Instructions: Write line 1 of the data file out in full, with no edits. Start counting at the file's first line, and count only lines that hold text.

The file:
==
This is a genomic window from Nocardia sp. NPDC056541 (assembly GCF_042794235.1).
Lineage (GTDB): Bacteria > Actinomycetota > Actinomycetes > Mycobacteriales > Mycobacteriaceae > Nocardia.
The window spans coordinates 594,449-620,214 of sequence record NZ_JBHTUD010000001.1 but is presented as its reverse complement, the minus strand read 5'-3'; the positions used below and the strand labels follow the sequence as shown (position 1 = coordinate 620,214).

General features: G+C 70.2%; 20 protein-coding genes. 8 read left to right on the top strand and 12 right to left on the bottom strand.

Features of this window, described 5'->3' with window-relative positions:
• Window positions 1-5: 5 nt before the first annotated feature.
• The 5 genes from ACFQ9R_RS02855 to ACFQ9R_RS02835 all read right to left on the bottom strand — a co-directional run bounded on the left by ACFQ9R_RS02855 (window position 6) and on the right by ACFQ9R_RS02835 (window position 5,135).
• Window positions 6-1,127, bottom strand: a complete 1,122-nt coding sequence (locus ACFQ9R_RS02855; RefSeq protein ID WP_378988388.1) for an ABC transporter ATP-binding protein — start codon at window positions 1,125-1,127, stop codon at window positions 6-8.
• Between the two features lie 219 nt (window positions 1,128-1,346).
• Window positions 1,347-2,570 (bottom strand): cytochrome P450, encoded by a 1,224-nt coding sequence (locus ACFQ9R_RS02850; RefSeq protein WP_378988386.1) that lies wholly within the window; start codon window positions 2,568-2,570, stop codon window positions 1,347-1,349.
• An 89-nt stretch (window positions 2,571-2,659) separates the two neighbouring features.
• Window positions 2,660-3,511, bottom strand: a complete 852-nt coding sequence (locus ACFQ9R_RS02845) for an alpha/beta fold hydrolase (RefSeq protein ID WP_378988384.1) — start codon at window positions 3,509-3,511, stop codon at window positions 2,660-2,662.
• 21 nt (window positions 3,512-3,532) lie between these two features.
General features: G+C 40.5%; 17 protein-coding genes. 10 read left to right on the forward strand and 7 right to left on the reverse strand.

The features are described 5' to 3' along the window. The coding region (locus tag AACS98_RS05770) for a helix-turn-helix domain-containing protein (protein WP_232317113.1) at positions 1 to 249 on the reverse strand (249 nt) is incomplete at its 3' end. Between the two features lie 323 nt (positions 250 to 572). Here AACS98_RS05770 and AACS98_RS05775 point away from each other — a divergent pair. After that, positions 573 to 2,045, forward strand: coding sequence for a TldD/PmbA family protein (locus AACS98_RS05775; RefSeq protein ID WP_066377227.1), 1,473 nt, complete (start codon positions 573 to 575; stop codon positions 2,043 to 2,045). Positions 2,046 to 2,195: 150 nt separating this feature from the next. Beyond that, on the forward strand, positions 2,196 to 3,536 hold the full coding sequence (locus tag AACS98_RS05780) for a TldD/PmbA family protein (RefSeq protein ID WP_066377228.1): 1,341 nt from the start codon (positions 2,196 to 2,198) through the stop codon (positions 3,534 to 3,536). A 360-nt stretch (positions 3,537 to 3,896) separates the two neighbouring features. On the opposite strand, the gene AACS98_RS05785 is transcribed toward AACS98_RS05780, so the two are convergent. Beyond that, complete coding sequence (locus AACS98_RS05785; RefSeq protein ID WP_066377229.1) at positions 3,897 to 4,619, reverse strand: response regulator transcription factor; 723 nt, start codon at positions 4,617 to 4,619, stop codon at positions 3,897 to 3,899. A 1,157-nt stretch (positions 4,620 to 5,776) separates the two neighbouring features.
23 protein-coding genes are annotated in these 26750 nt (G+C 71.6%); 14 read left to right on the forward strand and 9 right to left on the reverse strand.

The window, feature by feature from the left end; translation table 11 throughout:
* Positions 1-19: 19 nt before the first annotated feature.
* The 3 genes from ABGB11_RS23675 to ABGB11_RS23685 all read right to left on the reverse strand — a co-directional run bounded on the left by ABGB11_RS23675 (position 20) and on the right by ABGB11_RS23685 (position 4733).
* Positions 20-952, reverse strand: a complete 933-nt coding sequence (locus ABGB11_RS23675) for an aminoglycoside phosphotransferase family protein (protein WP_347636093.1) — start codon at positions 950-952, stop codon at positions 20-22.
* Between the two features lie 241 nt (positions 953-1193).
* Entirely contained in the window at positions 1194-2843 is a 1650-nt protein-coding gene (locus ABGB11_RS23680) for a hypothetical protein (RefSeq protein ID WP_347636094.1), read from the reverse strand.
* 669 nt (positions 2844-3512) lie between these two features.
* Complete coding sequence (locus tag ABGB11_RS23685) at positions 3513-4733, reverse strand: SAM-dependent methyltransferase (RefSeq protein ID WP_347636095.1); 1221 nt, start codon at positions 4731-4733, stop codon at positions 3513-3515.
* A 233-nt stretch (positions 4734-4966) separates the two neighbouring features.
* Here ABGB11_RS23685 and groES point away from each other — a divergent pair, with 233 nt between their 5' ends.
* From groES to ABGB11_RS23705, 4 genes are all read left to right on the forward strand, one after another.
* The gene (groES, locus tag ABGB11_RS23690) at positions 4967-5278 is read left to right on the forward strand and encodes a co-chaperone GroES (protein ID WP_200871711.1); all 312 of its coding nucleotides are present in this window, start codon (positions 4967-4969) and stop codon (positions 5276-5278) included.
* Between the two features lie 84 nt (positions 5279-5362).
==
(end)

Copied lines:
This is a genomic window from Nocardia sp. NPDC056541 (assembly GCF_042794235.1).